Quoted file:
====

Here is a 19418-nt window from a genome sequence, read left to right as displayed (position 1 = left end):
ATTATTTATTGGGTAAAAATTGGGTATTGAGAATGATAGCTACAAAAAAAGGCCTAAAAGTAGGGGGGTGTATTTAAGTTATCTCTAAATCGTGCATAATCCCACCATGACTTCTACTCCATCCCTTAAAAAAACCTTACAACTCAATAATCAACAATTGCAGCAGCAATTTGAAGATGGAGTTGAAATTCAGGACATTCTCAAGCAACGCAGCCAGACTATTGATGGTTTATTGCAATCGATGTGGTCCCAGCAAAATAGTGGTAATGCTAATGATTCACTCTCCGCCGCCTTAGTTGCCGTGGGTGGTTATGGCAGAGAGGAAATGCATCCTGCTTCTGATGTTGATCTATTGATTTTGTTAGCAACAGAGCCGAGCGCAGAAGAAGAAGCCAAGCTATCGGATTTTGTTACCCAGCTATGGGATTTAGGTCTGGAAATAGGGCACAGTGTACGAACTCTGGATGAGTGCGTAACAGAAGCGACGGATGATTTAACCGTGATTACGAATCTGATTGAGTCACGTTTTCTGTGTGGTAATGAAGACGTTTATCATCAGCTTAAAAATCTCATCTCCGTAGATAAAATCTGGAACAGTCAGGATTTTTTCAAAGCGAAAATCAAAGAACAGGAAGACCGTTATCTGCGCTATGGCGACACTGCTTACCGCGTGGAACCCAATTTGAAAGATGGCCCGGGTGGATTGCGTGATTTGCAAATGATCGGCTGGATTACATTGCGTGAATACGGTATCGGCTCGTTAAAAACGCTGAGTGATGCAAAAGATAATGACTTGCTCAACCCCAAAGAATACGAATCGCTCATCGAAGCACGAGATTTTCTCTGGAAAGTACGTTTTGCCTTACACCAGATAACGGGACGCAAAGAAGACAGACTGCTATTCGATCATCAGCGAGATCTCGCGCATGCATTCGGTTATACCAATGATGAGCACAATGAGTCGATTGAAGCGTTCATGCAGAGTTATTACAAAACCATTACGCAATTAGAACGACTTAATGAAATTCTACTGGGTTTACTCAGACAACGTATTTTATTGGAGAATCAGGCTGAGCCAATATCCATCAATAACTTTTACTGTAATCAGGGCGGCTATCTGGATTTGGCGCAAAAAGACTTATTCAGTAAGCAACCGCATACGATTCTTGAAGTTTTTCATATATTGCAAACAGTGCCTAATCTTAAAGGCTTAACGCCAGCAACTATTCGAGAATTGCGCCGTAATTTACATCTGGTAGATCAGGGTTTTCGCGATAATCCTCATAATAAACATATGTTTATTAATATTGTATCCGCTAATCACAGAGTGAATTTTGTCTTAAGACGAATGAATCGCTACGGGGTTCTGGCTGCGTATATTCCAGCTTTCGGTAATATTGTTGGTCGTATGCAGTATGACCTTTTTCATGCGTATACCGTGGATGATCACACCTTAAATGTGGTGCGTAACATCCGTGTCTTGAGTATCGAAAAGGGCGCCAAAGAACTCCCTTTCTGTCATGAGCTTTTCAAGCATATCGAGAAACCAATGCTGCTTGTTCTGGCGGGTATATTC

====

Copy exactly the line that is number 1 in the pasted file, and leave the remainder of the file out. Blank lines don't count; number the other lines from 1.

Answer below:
Here is a 19418-nt window from a genome sequence, read left to right as displayed (position 1 = left end):